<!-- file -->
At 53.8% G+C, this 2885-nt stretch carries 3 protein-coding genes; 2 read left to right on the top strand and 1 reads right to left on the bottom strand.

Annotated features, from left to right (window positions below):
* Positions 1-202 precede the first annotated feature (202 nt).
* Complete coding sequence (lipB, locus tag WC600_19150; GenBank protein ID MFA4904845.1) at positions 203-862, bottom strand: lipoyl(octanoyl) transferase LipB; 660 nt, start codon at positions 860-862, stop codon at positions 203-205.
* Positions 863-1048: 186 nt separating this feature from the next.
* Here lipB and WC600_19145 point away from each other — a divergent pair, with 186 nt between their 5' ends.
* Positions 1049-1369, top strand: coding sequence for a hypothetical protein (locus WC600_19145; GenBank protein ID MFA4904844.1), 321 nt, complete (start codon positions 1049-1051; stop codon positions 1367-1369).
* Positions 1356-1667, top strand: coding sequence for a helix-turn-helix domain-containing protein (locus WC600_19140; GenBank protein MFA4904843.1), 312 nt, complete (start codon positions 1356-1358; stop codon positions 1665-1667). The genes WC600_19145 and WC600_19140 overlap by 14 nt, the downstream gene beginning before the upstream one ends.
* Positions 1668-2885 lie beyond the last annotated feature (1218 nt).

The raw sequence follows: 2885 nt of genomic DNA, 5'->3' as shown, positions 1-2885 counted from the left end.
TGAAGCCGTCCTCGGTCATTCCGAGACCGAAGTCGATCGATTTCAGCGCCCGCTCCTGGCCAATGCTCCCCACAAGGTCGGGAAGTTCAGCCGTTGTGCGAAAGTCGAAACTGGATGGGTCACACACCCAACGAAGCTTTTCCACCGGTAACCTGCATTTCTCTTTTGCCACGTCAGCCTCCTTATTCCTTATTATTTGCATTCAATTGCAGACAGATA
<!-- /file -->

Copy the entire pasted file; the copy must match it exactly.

At 53.8% G+C, this 2885-nt stretch carries 3 protein-coding genes; 2 read left to right on the top strand and 1 reads right to left on the bottom strand.

Annotated features, from left to right (window positions below):
* Positions 1-202 precede the first annotated feature (202 nt).
* Complete coding sequence (lipB, locus tag WC600_19150; GenBank protein ID MFA4904845.1) at positions 203-862, bottom strand: lipoyl(octanoyl) transferase LipB; 660 nt, start codon at positions 860-862, stop codon at positions 203-205.
* Positions 863-1048: 186 nt separating this feature from the next.
* Here lipB and WC600_19145 point away from each other — a divergent pair, with 186 nt between their 5' ends.
* Positions 1049-1369, top strand: coding sequence for a hypothetical protein (locus WC600_19145; GenBank protein ID MFA4904844.1), 321 nt, complete (start codon positions 1049-1051; stop codon positions 1367-1369).
* Positions 1356-1667, top strand: coding sequence for a helix-turn-helix domain-containing protein (locus WC600_19140; GenBank protein MFA4904843.1), 312 nt, complete (start codon positions 1356-1358; stop codon positions 1665-1667). The genes WC600_19145 and WC600_19140 overlap by 14 nt, the downstream gene beginning before the upstream one ends.
* Positions 1668-2885 lie beyond the last annotated feature (1218 nt).

The raw sequence follows: 2885 nt of genomic DNA, 5'->3' as shown, positions 1-2885 counted from the left end.
TGAAGCCGTCCTCGGTCATTCCGAGACCGAAGTCGATCGATTTCAGCGCCCGCTCCTGGCCAATGCTCCCCACAAGGTCGGGAAGTTCAGCCGTTGTGCGAAAGTCGAAACTGGATGGGTCACACACCCAACGAAGCTTTTCCACCGGTAACCTGCATTTCTCTTTTGCCACGTCAGCCTCCTTATTCCTTATTATTTGCATTCAATTGCAGACAGATA